• Native habitats are not adequately addressed.
    • There was a request to put the 1995 VMC Plan on the website.
  8. Will the environmental document cover all the future projects or will other documents be required? What level of federal review will be included?
    • EIR will cover the recommendations made in the Plan and fuel reduction activities within the Measure CC, Zone 1 area.
    • Information necessary for NEPA review will be incorporated into the environmental review process.
    • Document will be prepared so it is not in conflict with existing UC Berkeley or other agencies' existing NEPA and CEQA documents.
  9. Document will need to recognize the differences between the various neighboring agencies' missions. The Plan will need to relate sustainability to the EBRPD mission.
  10. Document will cover a wide range of fuels and environmental management techniques to anticipate future actions.
  11. Need to keep the "what's" and the "how's" separate. Should use past studies. Public comment should be focused on the "hows." It needs to be very specific.
  12. Don't forget to inventory and assess invertebrates.
  13. Grazing policy is not consistent with other agencies (e.g., EBMUD). Need to look at grazing as tool.
  14. The 1995 VMC Plan is hard to use. Need to write a more easily understandable report.
  15. Park District needs to protect the communities to the west (the people and cultural resources), not just the natural resources.
  16. Manage for vegetation types that can be sustained with low fuel characteristics.
  17. Find the common ground between resource management and fire management.
  18. What category of "Preserve" is Claremont Canyon in the EBRPD Master Plan? The categories need to be clear so that the definitions convey the management that is permitted in this area.
  19. Urban side also has a responsibility for fuel management and fire safety.
  20. Management techniques beyond vegetation need to be included (e.g., use of roads and trails in vegetation management and firefighting).
  21. Communication to community (outside of agency to agency) during fire incidents needs to be accurate and timely. Operation of radios and other methods need to be confirmed so information and communication connections are good.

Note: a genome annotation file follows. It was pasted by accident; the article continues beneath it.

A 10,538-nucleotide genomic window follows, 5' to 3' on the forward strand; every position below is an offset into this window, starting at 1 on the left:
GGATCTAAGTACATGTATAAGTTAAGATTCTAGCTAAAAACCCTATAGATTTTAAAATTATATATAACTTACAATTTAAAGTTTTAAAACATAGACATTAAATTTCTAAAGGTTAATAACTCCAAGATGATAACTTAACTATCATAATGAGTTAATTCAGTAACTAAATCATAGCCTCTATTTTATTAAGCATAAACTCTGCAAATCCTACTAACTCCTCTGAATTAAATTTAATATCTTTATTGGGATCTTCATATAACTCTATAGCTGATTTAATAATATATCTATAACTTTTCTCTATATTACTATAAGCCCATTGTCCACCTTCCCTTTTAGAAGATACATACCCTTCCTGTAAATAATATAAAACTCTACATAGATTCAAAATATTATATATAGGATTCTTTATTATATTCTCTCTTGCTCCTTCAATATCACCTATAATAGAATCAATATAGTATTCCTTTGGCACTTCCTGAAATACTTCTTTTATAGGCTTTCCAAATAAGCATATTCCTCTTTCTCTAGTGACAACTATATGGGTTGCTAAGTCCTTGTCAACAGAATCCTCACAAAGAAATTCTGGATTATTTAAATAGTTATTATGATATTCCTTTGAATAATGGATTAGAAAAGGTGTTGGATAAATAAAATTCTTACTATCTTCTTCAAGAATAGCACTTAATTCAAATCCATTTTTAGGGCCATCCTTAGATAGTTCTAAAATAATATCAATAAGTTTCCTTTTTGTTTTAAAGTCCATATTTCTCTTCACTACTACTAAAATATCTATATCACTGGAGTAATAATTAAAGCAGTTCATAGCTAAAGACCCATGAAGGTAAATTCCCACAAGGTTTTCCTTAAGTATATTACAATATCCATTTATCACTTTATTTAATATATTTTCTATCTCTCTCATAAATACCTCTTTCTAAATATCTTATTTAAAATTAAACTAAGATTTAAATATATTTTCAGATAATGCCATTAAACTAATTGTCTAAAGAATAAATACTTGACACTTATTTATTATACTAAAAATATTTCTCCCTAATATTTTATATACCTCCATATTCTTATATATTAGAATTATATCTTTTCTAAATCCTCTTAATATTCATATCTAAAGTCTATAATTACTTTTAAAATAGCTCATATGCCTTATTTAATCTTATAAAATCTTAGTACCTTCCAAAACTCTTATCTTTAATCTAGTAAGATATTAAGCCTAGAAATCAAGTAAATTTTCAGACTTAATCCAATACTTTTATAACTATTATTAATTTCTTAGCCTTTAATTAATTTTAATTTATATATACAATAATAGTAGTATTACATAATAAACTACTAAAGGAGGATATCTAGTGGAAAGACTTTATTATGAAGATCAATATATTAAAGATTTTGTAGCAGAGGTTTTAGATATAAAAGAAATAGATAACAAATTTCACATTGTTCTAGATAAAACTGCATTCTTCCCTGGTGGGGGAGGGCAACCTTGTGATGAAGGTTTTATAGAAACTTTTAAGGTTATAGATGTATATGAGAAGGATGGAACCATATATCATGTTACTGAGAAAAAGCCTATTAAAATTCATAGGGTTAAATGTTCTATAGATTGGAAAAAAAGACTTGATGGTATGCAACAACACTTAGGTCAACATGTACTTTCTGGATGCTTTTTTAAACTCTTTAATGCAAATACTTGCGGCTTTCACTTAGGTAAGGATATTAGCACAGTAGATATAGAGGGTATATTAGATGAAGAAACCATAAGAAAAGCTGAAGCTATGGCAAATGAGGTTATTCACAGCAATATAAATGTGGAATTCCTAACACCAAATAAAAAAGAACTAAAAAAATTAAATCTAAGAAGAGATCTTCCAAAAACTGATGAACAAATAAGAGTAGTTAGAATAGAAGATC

22. Investigate management options that promote the stages of vegetation succession to a more fire safe system (e.g., don't take a young oak woodland back to grass to have it evolve through the shrub stage that is higher fire danger).
  23. Provide specifics for management of plants around the homes. Encourage adjoining cities to consult on the process and bring in their fire safety compliance programs. The options within the yards need to make sense and work in conjunction with the work on EBRPD lands.
    • EBRPD will continue to coordinate with neighboring jurisdictions through the Hills Emergency Forum.
  24. Send agenda with meeting notices. Provide attachments to the agenda. Not everyone is computer literate. Make available a list of documents and technical advisors.
  25. What is the natural state that we want to manage toward?
  26. There is a desire for more native habitat. EBRPD is charged with preserving native heritage.
  27. What is relatively safe vegetation from a fire viewpoint? Need to identify high-fire-risk areas.
  28. Adaptive management is meant to find sustainable management actions working with the environment. Look at key issues such as how to control broom.
  29. Manage to an acceptable level of risk. Incorporate continued monitoring to assess progress in achieving the goals.
  30. Must address how to eliminate weeds in the fuel break that occur because of management practices.
  31. Don't be restricted by lack of current resources.